For years, IT teams in medium to large enterprises released updates to applications in large batches with the belief that this is more efficient, less impactful, and a better return on the investment. Because we believed this, we built processes, compliance checks, architecture guidelines, and measures to support the large sized, complex releases. But this belief is incorrect.
Since the inception of the Agile Manifesto in 2000, there has been a renaissance in the way we view application development. The Agile way of thinking with significant influence from Lean, shows us that large batch sized releases actually has a negative effect on the return of investment (ROI) in software.
When we break down how ROI on software is recovered, we begin to see the problems with large releases. Large batch releases happen when we decide to delay the release until all features are developed. This delays the ability for consumers to actually use the application for their business purposes and make it useful.
This is illustrated in figure 1. The point in time, Rm, when we push the full batch to production is the first point that value is generated. That value continues to generate a return over the life of the application. In our illustration, we've used the one year mark, Rm + 1 year, to represent the end-of-life. Only after the release do we begin to recover our investment in to the application.
However, there is a problem with this large batch approach. From the first day we kicked off the project, our teams were building features that would generate value. This is fine for the features that were developed in the last two weeks before the software was released. But the features that were completed in the first two weeks waited in the ready-to-deploy queue. Holding these features in the queue requires maintenance and tracking which adds costs to project. These costs are known as holding costs.
More importantly, these features are not accessible to the users to start generating value. If they are not generating value, we are not building ROI for that feature. Instead, that feature is losing the opportunity to bring us a return while waiting in the queue.
Small batch releases change the ROI outlay by increasing the future value payment schedule. When we looked at the simple ROI example for a major or big-bang release we saw that it was only after the full development, testing and deployment life-cycle did we start recovering on ROI. But what if we released smaller batches more frequently? What impact does this have on ROI? We will reduce the additional project costs that come from tracking and queuing features that are ready for production but not released yet. But will our ROI improve?
Instead of waiting to release the product all at once, let's move the features into production as soon as they are ready. In our example, that is six small batch releases occurring rapidly. We see that the total project cost aspect the same when we aggregate the cost across all of the smaller releases.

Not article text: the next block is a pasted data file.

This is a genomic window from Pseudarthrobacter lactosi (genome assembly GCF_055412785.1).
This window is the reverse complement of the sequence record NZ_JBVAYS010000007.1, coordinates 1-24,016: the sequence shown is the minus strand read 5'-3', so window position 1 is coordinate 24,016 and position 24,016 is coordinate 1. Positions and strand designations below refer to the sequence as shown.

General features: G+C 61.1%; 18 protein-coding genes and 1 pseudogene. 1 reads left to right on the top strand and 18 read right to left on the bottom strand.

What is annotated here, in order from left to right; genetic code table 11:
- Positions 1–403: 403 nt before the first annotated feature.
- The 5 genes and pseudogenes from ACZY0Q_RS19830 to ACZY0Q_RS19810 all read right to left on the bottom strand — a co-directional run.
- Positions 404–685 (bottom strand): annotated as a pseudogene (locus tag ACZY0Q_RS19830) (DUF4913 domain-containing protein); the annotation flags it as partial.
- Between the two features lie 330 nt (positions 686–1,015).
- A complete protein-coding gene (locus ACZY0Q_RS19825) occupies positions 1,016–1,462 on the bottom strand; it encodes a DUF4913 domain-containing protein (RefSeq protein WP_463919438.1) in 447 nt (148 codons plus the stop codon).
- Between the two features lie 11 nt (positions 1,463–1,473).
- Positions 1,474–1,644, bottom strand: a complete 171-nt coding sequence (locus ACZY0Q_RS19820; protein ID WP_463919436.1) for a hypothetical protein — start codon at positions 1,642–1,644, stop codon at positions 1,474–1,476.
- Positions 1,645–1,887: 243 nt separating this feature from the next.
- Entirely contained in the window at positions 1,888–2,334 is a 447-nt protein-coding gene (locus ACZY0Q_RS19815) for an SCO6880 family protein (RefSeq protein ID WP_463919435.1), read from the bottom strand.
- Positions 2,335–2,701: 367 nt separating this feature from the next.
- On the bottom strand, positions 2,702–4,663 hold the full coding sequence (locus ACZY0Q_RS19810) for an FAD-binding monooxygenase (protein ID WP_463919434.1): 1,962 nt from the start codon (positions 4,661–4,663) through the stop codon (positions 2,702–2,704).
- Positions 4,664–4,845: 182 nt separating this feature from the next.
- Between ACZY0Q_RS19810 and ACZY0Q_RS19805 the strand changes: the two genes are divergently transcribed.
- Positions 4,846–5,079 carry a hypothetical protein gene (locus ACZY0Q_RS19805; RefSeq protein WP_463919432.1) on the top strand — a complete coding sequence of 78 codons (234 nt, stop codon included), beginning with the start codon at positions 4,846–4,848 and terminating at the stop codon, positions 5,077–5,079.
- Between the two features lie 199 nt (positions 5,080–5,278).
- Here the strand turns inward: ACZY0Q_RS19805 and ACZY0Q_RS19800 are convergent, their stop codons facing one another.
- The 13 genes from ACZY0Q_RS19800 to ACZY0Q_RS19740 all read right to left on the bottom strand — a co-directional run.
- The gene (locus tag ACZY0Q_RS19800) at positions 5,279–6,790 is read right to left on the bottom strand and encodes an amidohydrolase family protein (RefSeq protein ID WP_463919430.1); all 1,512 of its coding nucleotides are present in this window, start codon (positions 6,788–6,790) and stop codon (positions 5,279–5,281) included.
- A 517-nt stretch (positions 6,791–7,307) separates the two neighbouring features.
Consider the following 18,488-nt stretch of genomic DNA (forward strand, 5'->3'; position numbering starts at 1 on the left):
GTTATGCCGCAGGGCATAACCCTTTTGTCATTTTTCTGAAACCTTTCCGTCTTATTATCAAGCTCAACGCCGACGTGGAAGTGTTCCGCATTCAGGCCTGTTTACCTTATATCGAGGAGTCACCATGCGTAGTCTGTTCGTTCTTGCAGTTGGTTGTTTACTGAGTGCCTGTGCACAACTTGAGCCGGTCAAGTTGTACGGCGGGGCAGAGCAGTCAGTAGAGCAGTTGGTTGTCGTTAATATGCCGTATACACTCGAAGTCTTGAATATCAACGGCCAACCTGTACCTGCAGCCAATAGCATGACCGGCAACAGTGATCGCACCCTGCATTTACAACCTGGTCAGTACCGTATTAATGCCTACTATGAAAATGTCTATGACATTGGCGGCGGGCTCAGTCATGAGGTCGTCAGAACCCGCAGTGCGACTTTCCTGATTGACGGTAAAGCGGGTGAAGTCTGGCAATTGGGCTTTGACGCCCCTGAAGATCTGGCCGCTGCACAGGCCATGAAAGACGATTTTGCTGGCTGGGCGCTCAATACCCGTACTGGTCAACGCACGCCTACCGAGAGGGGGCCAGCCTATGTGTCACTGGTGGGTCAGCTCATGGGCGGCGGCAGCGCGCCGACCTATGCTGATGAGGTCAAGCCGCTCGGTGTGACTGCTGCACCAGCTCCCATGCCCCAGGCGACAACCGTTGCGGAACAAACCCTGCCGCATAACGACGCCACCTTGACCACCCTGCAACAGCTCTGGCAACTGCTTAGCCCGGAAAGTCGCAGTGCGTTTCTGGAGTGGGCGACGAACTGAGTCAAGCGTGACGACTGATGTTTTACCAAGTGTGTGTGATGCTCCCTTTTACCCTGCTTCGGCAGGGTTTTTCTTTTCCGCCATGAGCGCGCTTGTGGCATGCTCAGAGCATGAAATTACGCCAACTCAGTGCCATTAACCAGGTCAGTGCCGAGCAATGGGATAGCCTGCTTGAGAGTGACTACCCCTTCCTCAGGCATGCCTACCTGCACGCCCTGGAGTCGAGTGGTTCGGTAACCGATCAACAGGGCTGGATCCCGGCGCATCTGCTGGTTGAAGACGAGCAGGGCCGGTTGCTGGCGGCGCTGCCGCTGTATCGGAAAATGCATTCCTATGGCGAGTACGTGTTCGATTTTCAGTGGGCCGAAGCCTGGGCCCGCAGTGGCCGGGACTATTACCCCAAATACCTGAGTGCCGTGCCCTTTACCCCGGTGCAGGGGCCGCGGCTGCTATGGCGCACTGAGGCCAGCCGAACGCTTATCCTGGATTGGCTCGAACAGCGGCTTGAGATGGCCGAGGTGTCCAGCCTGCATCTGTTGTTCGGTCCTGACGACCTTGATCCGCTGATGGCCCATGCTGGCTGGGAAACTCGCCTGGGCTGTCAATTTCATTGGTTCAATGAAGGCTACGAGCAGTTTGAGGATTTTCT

While the simple graph does not accurately show it, we can assume that small batch releases and large batch release required the same amount of engineering effort. Therefore, by the time R6 is released to production, we have the same number of features in production at the same cost. We also see that at R6, we can begin recovering our full investment like we saw with the classical or large batch release example.
The difference with the small batch release is we have an accelerated investment recovery schedule for R1 through R5. When we release the first small batch at R1, our consumers get value out of what we released immediately. They don't need to wait till R6 before they can use any of the application. This results in improvement in our organization and ROI for our efforts.
When we look at it over six releases, we find that we are getting incremental recovery of our investment. It's only the small set of features at R6 that are not returning value over the life of the project.
While this is a simple illustration of the ROI improvements from releasing small batches earlier and more frequently, the principle applies to real world enterprise application development. In fact, the addition of holding costs and transactional costs incurred during product development strengthen the case for small batch releases.
Transaction costs are the labor and effort of moving developed features through system, integration and user acceptance testing. In Donald Reinertsen’s book The Principles of Product Development Flow, he calculates that transaction costs are 2 or 3 to the power of x where x is the number of features being released.
The more time between releases, the more features are created and placed in the 'waiting to be accepted and deployed' queue. With every incremental feature, there is an increase in the complexity of the release. Experience from 25 years of enterprise software development has shown the exponential increase in complexity with lager release batches.
All of these factors exponentially contribute to transaction costs. However, transaction costs are not recoverable from ROI. The application's consumers do not get direct value from executed tests. From their perspective, this should be a given of the application. We only earn a return on our investment from the features the customers can use to solve their problems.
Larger batch releases not only delay the incremental return on each feature that is developed but in reality has a negative impact on the ROI of the application. The increased complexities both in the application, deployment, and the planning adds costs to the project that cannot be recovered.